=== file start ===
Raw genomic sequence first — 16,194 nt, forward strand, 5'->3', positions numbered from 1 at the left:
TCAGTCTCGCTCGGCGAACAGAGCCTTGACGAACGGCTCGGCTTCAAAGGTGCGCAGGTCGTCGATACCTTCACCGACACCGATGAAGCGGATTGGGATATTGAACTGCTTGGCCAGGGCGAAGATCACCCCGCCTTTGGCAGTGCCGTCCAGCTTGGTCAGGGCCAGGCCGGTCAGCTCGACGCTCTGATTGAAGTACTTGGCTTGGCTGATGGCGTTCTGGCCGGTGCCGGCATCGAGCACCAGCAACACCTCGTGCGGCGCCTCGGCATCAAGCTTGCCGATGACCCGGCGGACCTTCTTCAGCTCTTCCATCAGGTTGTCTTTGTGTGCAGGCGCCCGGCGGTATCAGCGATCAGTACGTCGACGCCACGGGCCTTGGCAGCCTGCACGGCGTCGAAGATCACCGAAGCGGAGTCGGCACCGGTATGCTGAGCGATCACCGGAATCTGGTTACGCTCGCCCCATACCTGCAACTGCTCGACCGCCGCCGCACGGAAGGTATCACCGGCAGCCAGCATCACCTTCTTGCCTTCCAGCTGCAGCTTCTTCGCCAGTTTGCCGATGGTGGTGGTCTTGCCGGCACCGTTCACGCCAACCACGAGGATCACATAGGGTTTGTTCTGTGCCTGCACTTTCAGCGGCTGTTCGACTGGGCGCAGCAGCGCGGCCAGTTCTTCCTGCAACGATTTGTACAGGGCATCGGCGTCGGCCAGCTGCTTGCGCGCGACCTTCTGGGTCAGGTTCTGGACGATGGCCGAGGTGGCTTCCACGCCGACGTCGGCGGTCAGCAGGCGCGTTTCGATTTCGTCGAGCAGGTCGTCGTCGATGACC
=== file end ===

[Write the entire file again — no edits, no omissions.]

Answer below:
Raw genomic sequence first — 16,194 nt, forward strand, 5'->3', positions numbered from 1 at the left:
TCAGTCTCGCTCGGCGAACAGAGCCTTGACGAACGGCTCGGCTTCAAAGGTGCGCAGGTCGTCGATACCTTCACCGACACCGATGAAGCGGATTGGGATATTGAACTGCTTGGCCAGGGCGAAGATCACCCCGCCTTTGGCAGTGCCGTCCAGCTTGGTCAGGGCCAGGCCGGTCAGCTCGACGCTCTGATTGAAGTACTTGGCTTGGCTGATGGCGTTCTGGCCGGTGCCGGCATCGAGCACCAGCAACACCTCGTGCGGCGCCTCGGCATCAAGCTTGCCGATGACCCGGCGGACCTTCTTCAGCTCTTCCATCAGGTTGTCTTTGTGTGCAGGCGCCCGGCGGTATCAGCGATCAGTACGTCGACGCCACGGGCCTTGGCAGCCTGCACGGCGTCGAAGATCACCGAAGCGGAGTCGGCACCGGTATGCTGAGCGATCACCGGAATCTGGTTACGCTCGCCCCATACCTGCAACTGCTCGACCGCCGCCGCACGGAAGGTATCACCGGCAGCCAGCATCACCTTCTTGCCTTCCAGCTGCAGCTTCTTCGCCAGTTTGCCGATGGTGGTGGTCTTGCCGGCACCGTTCACGCCAACCACGAGGATCACATAGGGTTTGTTCTGTGCCTGCACTTTCAGCGGCTGTTCGACTGGGCGCAGCAGCGCGGCCAGTTCTTCCTGCAACGATTTGTACAGGGCATCGGCGTCGGCCAGCTGCTTGCGCGCGACCTTCTGGGTCAGGTTCTGGACGATGGCCGAGGTGGCTTCCACGCCGACGTCGGCGGTCAGCAGGCGCGTTTCGATTTCGTCGAGCAGGTCGTCGTCGATGACC